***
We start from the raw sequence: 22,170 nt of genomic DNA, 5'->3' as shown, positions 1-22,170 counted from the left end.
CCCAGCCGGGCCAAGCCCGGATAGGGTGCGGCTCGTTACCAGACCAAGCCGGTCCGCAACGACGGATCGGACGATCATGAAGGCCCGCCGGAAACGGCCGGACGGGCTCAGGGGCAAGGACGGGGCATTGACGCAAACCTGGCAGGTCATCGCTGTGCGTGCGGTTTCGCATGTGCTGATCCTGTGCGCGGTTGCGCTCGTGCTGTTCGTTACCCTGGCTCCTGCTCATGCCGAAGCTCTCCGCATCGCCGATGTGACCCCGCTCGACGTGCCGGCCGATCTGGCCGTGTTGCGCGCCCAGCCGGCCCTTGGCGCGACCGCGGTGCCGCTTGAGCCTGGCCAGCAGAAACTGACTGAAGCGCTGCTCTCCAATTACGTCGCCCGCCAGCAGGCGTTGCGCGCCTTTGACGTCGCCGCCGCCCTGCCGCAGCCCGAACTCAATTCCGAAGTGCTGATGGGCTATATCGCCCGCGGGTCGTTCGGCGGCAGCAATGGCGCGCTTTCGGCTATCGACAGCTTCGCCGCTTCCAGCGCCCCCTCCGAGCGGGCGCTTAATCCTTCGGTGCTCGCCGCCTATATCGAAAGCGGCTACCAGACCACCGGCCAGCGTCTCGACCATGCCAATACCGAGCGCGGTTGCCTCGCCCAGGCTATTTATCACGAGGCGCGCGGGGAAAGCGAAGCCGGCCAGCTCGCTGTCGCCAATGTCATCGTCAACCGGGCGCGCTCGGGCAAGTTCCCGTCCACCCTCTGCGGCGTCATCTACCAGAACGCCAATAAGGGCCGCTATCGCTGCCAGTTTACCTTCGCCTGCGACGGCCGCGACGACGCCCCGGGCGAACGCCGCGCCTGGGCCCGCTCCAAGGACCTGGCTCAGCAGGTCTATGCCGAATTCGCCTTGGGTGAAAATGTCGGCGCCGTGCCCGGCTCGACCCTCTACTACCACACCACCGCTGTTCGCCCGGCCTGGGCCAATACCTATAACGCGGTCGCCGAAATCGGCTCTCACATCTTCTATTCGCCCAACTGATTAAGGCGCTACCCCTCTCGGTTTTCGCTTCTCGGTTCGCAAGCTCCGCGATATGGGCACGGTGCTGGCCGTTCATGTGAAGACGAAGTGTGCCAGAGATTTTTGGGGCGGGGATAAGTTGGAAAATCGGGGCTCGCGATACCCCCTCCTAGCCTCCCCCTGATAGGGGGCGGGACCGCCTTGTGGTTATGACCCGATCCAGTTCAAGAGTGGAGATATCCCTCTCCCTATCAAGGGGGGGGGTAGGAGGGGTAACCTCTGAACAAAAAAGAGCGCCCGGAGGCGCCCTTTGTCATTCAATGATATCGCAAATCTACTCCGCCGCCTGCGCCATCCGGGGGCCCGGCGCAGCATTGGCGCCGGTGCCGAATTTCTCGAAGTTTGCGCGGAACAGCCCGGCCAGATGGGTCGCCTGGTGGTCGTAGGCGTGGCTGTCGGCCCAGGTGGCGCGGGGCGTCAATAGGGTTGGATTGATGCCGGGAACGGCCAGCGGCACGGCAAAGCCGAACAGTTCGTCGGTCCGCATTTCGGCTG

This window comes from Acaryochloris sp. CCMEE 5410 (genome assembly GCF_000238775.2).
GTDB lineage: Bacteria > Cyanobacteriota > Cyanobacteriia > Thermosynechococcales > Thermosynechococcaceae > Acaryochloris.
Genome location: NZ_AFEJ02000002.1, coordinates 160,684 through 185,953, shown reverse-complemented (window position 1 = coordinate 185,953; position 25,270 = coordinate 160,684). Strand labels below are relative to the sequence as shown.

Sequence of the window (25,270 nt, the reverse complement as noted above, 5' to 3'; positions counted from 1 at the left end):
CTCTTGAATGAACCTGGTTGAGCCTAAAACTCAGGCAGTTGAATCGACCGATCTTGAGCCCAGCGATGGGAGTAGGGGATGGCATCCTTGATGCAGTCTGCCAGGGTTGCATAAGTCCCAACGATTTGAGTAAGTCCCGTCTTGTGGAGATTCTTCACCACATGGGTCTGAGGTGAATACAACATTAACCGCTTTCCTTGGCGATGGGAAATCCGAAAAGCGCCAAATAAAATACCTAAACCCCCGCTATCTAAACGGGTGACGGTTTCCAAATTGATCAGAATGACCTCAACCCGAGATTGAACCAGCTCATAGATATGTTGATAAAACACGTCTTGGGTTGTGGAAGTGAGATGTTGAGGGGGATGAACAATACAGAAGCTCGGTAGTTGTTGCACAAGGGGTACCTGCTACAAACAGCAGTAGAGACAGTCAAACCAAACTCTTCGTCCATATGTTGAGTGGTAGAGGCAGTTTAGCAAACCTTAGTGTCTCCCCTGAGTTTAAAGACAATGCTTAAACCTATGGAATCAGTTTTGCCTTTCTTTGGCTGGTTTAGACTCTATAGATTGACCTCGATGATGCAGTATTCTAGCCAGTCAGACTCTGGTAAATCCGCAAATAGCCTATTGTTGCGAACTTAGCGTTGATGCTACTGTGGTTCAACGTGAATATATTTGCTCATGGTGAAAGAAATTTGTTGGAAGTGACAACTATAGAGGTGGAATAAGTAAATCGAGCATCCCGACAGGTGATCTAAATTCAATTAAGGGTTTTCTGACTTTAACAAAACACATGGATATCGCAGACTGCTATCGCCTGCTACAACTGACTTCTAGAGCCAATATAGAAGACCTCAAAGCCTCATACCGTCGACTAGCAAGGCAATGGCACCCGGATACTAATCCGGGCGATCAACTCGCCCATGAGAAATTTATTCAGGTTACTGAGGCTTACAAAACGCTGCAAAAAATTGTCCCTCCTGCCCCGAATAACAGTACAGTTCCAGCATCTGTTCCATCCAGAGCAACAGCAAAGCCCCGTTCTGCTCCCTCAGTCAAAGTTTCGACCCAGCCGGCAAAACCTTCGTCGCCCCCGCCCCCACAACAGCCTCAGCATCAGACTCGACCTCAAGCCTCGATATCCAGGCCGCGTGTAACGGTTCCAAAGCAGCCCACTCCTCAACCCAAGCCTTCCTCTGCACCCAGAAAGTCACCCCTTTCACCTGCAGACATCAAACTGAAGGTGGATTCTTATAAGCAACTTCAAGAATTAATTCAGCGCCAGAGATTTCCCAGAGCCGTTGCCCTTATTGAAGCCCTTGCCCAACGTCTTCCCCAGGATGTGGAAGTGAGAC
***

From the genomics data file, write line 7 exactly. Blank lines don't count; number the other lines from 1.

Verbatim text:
CTCTTGAATGAACCTGGTTGAGCCTAAAACTCAGGCAGTTGAATCGACCGATCTTGAGCCCAGCGATGGGAGTAGGGGATGGCATCCTTGATGCAGTCTGCCAGGGTTGCATAAGTCCCAACGATTTGAGTAAGTCCCGTCTTGTGGAGATTCTTCACCACATGGGTCTGAGGTGAATACAACATTAACCGCTTTCCTTGGCGATGGGAAATCCGAAAAGCGCCAAATAAAATACCTAAACCCCCGCTATCTAAACGGGTGACGGTTTCCAAATTGATCAGAATGACCTCAACCCGAGATTGAACCAGCTCATAGATATGTTGATAAAACACGTCTTGGGTTGTGGAAGTGAGATGTTGAGGGGGATGAACAATACAGAAGCTCGGTAGTTGTTGCACAAGGGGTACCTGCTACAAACAGCAGTAGAGACAGTCAAACCAAACTCTTCGTCCATATGTTGAGTGGTAGAGGCAGTTTAGCAAACCTTAGTGTCTCCCCTGAGTTTAAAGACAATGCTTAAACCTATGGAATCAGTTTTGCCTTTCTTTGGCTGGTTTAGACTCTATAGATTGACCTCGATGATGCAGTATTCTAGCCAGTCAGACTCTGGTAAATCCGCAAATAGCCTATTGTTGCGAACTTAGCGTTGATGCTACTGTGGTTCAACGTGAATATATTTGCTCATGGTGAAAGAAATTTGTTGGAAGTGACAACTATAGAGGTGGAATAAGTAAATCGAGCATCCCGACAGGTGATCTAAATTCAATTAAGGGTTTTCTGACTTTAACAAAACACATGGATATCGCAGACTGCTATCGCCTGCTACAACTGACTTCTAGAGCCAATATAGAAGACCTCAAAGCCTCATACCGTCGACTAGCAAGGCAATGGCACCCGGATACTAATCCGGGCGATCAACTCGCCCATGAGAAATTTATTCAGGTTACTGAGGCTTACAAAACGCTGCAAAAAATTGTCCCTCCTGCCCCGAATAACAGTACAGTTCCAGCATCTGTTCCATCCAGAGCAACAGCAAAGCCCCGTTCTGCTCCCTCAGTCAAAGTTTCGACCCAGCCGGCAAAACCTTCGTCGCCCCCGCCCCCACAACAGCCTCAGCATCAGACTCGACCTCAAGCCTCGATATCCAGGCCGCGTGTAACGGTTCCAAAGCAGCCCACTCCTCAACCCAAGCCTTCCTCTGCACCCAGAAAGTCACCCCTTTCACCTGCAGACATCAAACTGAAGGTGGATTCTTATAAGCAACTTCAAGAATTAATTCAGCGCCAGAGATTTCCCAGAGCCGTTGCCCTTATTGAAGCCCTTGCCCAACGTCTTCCCCAGGATGTGGAAGTGAGAC